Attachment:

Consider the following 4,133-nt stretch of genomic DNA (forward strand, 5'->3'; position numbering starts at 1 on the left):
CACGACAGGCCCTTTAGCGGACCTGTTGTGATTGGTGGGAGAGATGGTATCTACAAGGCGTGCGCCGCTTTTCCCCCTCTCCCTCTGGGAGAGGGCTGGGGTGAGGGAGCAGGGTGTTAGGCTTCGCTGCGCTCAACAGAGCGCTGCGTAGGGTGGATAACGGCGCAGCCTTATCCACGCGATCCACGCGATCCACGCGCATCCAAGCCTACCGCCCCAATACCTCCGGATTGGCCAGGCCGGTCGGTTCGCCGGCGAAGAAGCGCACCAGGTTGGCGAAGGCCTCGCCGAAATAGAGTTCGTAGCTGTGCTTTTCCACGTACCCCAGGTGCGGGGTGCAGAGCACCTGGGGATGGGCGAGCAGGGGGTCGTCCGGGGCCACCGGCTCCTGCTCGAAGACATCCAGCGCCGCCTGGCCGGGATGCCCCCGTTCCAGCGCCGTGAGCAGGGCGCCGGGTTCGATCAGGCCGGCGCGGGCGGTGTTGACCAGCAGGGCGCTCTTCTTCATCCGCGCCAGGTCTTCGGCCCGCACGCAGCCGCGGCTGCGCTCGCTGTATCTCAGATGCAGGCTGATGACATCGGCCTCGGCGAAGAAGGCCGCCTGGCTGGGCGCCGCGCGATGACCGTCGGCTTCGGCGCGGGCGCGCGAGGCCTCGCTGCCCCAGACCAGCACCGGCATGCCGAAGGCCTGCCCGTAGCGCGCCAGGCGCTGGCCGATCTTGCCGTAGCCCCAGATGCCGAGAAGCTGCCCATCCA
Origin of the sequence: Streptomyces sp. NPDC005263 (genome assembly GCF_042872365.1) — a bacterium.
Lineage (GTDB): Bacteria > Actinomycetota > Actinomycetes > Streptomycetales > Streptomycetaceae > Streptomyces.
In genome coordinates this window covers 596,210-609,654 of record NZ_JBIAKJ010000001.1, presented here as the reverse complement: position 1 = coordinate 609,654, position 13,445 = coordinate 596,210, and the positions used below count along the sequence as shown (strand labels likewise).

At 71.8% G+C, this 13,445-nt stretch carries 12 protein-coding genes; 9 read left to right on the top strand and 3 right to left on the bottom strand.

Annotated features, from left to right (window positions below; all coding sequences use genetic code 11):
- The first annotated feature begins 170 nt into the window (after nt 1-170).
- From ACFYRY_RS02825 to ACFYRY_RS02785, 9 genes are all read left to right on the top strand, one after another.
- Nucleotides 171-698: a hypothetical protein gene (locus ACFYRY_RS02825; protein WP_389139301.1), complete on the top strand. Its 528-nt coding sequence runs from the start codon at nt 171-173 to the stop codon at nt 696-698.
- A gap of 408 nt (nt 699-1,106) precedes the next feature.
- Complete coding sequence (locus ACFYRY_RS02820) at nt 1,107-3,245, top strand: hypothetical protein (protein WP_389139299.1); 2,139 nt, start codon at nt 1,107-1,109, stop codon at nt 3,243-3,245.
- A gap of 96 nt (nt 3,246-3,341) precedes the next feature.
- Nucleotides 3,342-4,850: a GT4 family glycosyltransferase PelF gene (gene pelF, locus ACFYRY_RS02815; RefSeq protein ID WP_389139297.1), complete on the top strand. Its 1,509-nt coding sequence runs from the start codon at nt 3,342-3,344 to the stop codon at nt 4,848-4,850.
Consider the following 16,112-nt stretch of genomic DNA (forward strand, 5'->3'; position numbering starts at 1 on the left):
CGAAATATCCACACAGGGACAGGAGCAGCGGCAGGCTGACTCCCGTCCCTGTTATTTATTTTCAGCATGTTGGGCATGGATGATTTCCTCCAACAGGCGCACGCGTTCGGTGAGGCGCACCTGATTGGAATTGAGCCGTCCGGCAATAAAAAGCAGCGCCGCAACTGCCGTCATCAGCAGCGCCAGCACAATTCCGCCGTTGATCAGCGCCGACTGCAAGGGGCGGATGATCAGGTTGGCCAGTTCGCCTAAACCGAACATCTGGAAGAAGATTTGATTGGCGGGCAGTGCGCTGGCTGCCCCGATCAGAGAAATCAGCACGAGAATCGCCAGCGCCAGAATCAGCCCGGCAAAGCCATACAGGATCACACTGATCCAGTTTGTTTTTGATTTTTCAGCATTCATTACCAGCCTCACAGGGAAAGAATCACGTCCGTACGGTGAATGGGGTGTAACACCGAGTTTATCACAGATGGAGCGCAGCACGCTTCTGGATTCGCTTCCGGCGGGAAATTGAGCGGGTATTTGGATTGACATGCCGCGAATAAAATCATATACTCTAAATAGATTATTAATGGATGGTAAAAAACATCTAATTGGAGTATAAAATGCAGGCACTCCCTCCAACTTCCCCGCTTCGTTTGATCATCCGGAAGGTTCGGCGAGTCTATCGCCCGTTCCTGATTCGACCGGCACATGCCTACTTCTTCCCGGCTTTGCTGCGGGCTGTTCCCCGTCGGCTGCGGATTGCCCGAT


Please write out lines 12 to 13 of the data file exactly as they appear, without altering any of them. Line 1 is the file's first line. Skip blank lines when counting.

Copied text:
- Complete coding sequence (locus ACFYRY_RS02820) at nt 1,107-3,245, top strand: hypothetical protein (protein WP_389139299.1); 2,139 nt, start codon at nt 1,107-1,109, stop codon at nt 3,243-3,245.
- A gap of 96 nt (nt 3,246-3,341) precedes the next feature.